Roy Lichtenstein’s Greenwich Village Studio
Dorothy Lichtenstein, widow of Roy Lichtenstein, and the Lichtenstein family will donate the late artist’s Greenwich Village studio building to the Whitney Museum of American Art, New York. The Whitney will adapt the space to serve as the first permanent home of its widely influential Independent Study Program, which was founded in 1968. The building at 741/745 Washington Street was constructed in 1912 as a metalworking shop. Lichtenstein bought the approximately 9,000-square-foot building in 1987 and used it after renovation as his New York residence and studio from 1988 to 1997.
Roy and Dorothy Lichtenstein in the artist’s Washington Street studio, New York, c. 1992. Artwork © Estate of Roy Lichtenstein. Photo: © Christine de Grancy, courtesy the Roy Lichtenstein Foundation Archives
Roy Lichtenstein Foundation
The Lichtenstein Foundation has announced it will give four hundred artworks—about half its holdings—to the Whitney Museum of American Art, New York, one of the biggest single-artist gifts the Whitney has ever received. The Foundation will also give historical material comprising approximately half a million documents to the Smithsonian’s Archives of American Art in Washington, DC.
Roy Lichtenstein, Shipboard Girl, 1965 © Estate of Roy Lichtenstein
Diagram of an Artist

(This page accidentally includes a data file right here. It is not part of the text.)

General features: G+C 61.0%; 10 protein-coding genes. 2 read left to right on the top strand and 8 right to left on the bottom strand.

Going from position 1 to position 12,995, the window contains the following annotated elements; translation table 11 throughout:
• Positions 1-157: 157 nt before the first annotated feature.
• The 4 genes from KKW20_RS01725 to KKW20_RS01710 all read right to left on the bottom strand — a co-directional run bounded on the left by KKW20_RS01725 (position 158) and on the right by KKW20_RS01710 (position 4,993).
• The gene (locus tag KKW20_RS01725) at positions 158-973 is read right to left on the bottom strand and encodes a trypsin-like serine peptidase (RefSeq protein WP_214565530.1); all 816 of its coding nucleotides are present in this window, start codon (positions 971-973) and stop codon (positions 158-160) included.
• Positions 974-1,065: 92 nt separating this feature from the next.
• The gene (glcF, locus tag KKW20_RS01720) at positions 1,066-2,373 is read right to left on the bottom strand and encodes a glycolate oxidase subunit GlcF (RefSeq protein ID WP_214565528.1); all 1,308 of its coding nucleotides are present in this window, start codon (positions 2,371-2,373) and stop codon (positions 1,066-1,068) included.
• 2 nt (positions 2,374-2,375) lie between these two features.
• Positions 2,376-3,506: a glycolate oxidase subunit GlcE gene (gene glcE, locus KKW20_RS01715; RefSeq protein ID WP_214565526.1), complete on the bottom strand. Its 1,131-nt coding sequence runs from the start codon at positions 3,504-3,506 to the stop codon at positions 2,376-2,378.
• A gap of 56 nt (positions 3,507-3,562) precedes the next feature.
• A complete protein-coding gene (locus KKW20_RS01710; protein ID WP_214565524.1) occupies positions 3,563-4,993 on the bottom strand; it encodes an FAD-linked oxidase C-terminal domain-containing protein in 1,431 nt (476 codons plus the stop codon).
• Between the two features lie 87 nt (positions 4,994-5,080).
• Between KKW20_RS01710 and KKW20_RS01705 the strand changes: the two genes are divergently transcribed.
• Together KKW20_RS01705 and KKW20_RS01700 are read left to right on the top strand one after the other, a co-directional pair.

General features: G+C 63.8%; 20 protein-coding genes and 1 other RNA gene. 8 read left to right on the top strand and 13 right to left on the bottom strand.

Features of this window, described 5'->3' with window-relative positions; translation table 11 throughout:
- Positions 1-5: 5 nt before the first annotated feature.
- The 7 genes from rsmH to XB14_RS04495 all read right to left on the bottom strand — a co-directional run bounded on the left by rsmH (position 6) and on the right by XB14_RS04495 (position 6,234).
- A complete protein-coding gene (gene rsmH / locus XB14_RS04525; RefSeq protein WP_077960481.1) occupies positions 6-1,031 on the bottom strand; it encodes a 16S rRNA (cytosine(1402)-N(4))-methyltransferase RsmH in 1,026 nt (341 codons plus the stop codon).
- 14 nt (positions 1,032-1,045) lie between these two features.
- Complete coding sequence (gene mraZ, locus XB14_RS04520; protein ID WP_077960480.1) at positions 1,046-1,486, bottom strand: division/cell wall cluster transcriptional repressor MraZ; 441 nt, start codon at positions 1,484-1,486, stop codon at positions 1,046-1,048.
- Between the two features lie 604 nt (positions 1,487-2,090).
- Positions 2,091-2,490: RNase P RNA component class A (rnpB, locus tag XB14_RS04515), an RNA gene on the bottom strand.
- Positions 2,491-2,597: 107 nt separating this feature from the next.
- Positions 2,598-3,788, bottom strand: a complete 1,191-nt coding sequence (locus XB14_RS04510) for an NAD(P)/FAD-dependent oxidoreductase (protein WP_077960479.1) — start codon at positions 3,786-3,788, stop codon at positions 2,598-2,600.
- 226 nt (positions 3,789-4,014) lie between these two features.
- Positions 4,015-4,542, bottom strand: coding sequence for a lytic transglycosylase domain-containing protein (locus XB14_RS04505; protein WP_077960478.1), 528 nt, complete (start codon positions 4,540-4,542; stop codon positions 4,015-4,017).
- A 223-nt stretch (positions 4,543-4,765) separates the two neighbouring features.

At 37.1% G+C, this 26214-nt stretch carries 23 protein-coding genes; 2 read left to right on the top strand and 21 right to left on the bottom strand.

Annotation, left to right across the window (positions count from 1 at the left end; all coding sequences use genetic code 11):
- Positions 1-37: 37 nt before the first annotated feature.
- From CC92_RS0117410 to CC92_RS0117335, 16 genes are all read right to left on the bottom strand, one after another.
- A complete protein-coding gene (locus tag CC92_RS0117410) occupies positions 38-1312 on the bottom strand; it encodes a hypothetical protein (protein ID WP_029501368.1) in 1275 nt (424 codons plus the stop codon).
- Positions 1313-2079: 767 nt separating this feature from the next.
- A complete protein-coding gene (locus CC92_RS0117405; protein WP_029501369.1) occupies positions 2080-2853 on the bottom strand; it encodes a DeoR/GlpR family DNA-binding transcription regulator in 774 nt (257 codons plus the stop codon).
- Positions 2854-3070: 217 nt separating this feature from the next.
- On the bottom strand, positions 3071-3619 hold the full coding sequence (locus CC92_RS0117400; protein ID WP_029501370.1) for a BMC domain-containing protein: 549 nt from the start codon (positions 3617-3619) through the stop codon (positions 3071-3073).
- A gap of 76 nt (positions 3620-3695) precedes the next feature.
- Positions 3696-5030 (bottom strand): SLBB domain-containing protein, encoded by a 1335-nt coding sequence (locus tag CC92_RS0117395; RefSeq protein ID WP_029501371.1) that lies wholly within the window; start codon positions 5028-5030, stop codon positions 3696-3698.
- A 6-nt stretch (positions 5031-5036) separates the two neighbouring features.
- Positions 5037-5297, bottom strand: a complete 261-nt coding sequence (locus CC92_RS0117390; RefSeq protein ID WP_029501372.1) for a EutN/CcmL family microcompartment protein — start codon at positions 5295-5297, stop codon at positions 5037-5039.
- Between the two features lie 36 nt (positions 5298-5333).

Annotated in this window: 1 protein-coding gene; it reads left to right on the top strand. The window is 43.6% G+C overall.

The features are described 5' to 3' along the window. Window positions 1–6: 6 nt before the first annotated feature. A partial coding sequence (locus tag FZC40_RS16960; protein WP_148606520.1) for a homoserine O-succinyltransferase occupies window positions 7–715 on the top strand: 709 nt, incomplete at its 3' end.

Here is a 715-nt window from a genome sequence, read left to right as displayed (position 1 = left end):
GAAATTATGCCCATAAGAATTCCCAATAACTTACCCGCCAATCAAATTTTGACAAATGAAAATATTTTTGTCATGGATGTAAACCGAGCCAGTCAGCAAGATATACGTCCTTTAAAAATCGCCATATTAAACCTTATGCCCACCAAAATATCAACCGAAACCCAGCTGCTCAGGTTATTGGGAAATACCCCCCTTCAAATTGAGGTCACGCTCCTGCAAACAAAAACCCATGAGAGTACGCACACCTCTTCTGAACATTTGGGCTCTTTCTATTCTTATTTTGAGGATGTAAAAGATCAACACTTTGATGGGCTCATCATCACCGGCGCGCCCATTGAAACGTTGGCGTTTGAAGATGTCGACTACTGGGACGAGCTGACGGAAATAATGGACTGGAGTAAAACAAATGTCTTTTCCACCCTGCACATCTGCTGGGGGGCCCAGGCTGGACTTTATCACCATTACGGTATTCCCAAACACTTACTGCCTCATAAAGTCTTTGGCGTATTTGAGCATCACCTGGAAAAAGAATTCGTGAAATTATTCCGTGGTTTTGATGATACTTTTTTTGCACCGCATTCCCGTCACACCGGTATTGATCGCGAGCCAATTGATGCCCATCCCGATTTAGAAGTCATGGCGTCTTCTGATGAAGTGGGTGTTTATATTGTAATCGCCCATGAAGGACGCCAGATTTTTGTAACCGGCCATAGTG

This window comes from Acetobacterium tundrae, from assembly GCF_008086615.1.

On the occasion of Roy Lichtenstein’s retrospective at Tate Modern, London, in 2013, the Tate presents this short film on Lichtenstein’s life and work.
Gagosian App for iPad
Gagosian announces the release of issue 3 of the Gagosian App for iPad on January 22, 2012. Artists featured in this issue include Damien Hirst, Howard Hodgkin, Mike Kelley, Jeff Koons, Roy Lichtenstein, Paul Noble, Richard Prince, Jenny Saville, Richard Serra, Andy Warhol, and Zeng Fanzhi.
In issue 3 we feature a Damien Hirst “art board” that explores more than ninety spot paintings, offer a 360˚ full-motion interactive experience of Richard Serra sculptures Junction (2011) and Cycle (2010), and display a worldwide map of the Jeff Koons’s Celebration series exhibition history. We also explore a recent essay by Olivier Zahm on the exhibition Warhol: Bardot with interactive “pop-up” images, audio, and video content, show you an exclusive video of Richard Prince: Bel-Air installed at a private residence in 2011, and give you an in-depth look at Roy Lichtenstein’s working process and his series Landscapes in the Chinese Style.